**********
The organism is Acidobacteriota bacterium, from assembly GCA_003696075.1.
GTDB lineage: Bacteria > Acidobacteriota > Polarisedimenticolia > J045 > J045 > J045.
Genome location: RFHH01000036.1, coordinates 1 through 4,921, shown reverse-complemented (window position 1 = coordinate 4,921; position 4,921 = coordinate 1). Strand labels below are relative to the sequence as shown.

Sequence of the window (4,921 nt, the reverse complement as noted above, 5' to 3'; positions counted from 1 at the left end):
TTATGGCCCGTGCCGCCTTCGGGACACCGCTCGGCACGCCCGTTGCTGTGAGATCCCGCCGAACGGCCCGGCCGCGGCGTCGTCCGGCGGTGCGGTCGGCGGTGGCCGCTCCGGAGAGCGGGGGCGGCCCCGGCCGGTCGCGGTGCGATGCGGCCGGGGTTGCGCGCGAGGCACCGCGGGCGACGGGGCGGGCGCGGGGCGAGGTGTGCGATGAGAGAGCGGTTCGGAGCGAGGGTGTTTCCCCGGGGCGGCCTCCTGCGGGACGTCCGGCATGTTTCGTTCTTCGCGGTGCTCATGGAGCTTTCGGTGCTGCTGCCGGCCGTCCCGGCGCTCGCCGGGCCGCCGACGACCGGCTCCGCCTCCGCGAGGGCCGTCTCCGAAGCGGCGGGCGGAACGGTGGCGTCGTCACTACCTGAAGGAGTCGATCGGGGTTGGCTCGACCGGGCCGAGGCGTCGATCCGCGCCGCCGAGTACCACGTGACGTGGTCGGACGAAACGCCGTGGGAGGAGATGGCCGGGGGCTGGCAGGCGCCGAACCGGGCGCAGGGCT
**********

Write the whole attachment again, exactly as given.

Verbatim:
The organism is Acidobacteriota bacterium, from assembly GCA_003696075.1.
GTDB lineage: Bacteria > Acidobacteriota > Polarisedimenticolia > J045 > J045 > J045.
Genome location: RFHH01000036.1, coordinates 1 through 4,921, shown reverse-complemented (window position 1 = coordinate 4,921; position 4,921 = coordinate 1). Strand labels below are relative to the sequence as shown.

Sequence of the window (4,921 nt, the reverse complement as noted above, 5' to 3'; positions counted from 1 at the left end):
TTATGGCCCGTGCCGCCTTCGGGACACCGCTCGGCACGCCCGTTGCTGTGAGATCCCGCCGAACGGCCCGGCCGCGGCGTCGTCCGGCGGTGCGGTCGGCGGTGGCCGCTCCGGAGAGCGGGGGCGGCCCCGGCCGGTCGCGGTGCGATGCGGCCGGGGTTGCGCGCGAGGCACCGCGGGCGACGGGGCGGGCGCGGGGCGAGGTGTGCGATGAGAGAGCGGTTCGGAGCGAGGGTGTTTCCCCGGGGCGGCCTCCTGCGGGACGTCCGGCATGTTTCGTTCTTCGCGGTGCTCATGGAGCTTTCGGTGCTGCTGCCGGCCGTCCCGGCGCTCGCCGGGCCGCCGACGACCGGCTCCGCCTCCGCGAGGGCCGTCTCCGAAGCGGCGGGCGGAACGGTGGCGTCGTCACTACCTGAAGGAGTCGATCGGGGTTGGCTCGACCGGGCCGAGGCGTCGATCCGCGCCGCCGAGTACCACGTGACGTGGTCGGACGAAACGCCGTGGGAGGAGATGGCCGGGGGCTGGCAGGCGCCGAACCGGGCGCAGGGCT